More than 40 Indian-American students have been selected as Barry Goldwater Scholars this year.
The Barry Goldwater Scholarship and Excellence in Education Foundation announced its 2019 class of Goldwater Scholars and more than 40 Indian-Americans have been named in the group. They have made it to the group of 496 selected from a nationally competitive field of 1,223 natural science, engineering and mathematics students nominated by about 443 academic institutions.
Peggy Goldwater Clay, chair of the Board of Trustees of the foundation, announced the names of the scholars along with the news that the trustees of the Goldwater Board have increased the number of Goldwater scholarships it has awarded for the 2019-2020 academic year to 496 college students from across the United States due to the result of a partnership with the Department of Defense National Defense Education Programs (NDEP).
“As it is vitally important that the Nation ensures that it has the scientific talent it needs to maintain its global competitiveness and security, we saw partnering with the Goldwater Foundation as a way to help ensure the US is developing this talent,” said Dr Jagadeesh Pamulapati, director of the NDEP, as he explained the new partnership.
Most of the scholars have impressive academic and research credentials, have published their research in leading journals and also presented their work at professional society conferences.
Few of the scholars
Most of the Indian-American students selected are from the life science departments while others are engineering, mathematics, CISE, chemistry and physics and astronomy sections.
Gokul Gowri of California Institute of Technology, Vinay Ayyappan of Johns Hopkins University, Bhavish Dinakar of University of California (UC) Berkeley and Amar Bhardwaj of Colombia University are the engineering students selected for the scholarship. They want to complete their doctorates in their respective fields and then conduct researches regarding molecular programming, metabolomics and renewable energy sources.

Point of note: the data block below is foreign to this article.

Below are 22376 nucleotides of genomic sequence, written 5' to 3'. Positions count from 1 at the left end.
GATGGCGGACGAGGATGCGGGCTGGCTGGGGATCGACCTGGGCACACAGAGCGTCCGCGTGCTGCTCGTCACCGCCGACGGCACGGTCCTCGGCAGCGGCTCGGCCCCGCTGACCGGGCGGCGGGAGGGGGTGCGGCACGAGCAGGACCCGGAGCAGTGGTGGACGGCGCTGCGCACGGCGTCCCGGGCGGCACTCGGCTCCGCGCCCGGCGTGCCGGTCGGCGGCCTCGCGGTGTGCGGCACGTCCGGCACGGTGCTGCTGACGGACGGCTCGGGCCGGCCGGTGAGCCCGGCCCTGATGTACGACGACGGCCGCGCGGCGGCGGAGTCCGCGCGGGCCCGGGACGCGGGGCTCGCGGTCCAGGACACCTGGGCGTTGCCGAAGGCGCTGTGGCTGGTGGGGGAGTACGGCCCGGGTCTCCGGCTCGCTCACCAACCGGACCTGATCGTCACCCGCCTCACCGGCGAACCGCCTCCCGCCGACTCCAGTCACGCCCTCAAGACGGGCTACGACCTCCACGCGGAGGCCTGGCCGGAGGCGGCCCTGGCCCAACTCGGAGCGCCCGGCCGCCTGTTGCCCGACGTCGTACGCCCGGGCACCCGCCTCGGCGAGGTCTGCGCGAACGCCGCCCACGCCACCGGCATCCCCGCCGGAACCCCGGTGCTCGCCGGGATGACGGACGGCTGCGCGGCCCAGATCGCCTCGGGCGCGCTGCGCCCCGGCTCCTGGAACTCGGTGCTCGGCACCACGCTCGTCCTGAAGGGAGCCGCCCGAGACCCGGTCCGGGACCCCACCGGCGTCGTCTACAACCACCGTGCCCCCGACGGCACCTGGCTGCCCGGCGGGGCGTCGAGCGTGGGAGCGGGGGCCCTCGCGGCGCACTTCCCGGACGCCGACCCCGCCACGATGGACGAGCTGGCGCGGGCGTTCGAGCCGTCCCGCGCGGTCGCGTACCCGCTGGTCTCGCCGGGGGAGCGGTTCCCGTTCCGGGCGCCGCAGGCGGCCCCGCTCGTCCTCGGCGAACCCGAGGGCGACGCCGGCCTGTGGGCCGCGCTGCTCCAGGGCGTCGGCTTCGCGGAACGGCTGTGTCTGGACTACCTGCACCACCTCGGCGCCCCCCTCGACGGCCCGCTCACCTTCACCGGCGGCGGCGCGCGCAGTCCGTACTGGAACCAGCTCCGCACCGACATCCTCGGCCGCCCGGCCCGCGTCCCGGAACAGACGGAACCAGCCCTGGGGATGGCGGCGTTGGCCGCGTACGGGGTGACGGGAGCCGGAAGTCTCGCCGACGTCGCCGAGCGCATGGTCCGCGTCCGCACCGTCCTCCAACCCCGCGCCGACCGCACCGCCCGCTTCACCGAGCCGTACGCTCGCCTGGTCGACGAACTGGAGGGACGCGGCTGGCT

Maya Varma and Sahaj Garg of Stanford University, Sherry Sarkar of Georgia Institute of Technology and Maya Talukdar of Colombia University have been selected as CISE students for the scholarship. They hope to get their PhDs in computer science and teach at university level. They also want to conduct academic research in different areas like designing algorithms, representation learning and neuropsychiatric disorders using high-throughput sequencing methods.
The Indian-American mathematics students who made it to the scholarship are UCLA’s Anshul Adve, University of Chicago’s Nikhil Pandit, Massachusetts Institute of Technology’s (MIT) Ashwin Sah, Michigan State University’s Mohit Bansil and Cornell University’s Kabir Kapoor. They hope to earn their doctorates in mathematics, then conduct research and teach at the university level.
A few of chemistry students also made it to the list like University of Illinois’s (Urbana-Champaign) Philip Kocheril, University of Louisville’s Praneeth Goli, Creighton University’s Siddharth Venkatraman, Duke University’s Azim Dharani and University of Cincinnati’s Chinmay Bakshi. The selected Indian-American physics and astronomy students like Harvard University’s Abijith Krishnan, Rutgers University’s Rikab Gambhir, University of Pennsylvania’s Srinivas Mandyam and University of Wisconsin-Madison’s Luquant Singh also want to go into higher studies and research in their respective fields like matter physics and nuclear fusion. Material research student Sahil Patel from Rice University wants to conduct research in nanomaterials.
About 20 of the selected Indian-American students are from the life science stream. Few of them are UC Riverside’s Amrik Kang, Yale’s Rahul Nagvekar, University of Pittsburgh’s Swapna Subramanian and Teja Peddada, University of Illinois’s (Chicago) Wasan Kumar, University of Miami’s Shwetha Mudalegundi, Vanderbilt University’s Aakash Basu, University of Washington’s Irika Sinha and many others. All of them have plans to obtain PhDs in fields like biochemistry, neuroscience, biomedical science, molecular biology, gene therapy and such. They want to further carry out researches on cancer treatments, neurodegenerative diseases, psychopharmacology, evolutionary biology and others.
The Goldwater Scholarship programme honouring Senator Barry Goldwater was designed to foster and encourage outstanding students to pursue careers in the fields of mathematics, natural sciences and engineering. With the 2019 awards, this brings the number of scholarships awarded since 1989 by the Goldwater Foundation to 8,628 and a scholarship total to over USD 68 million.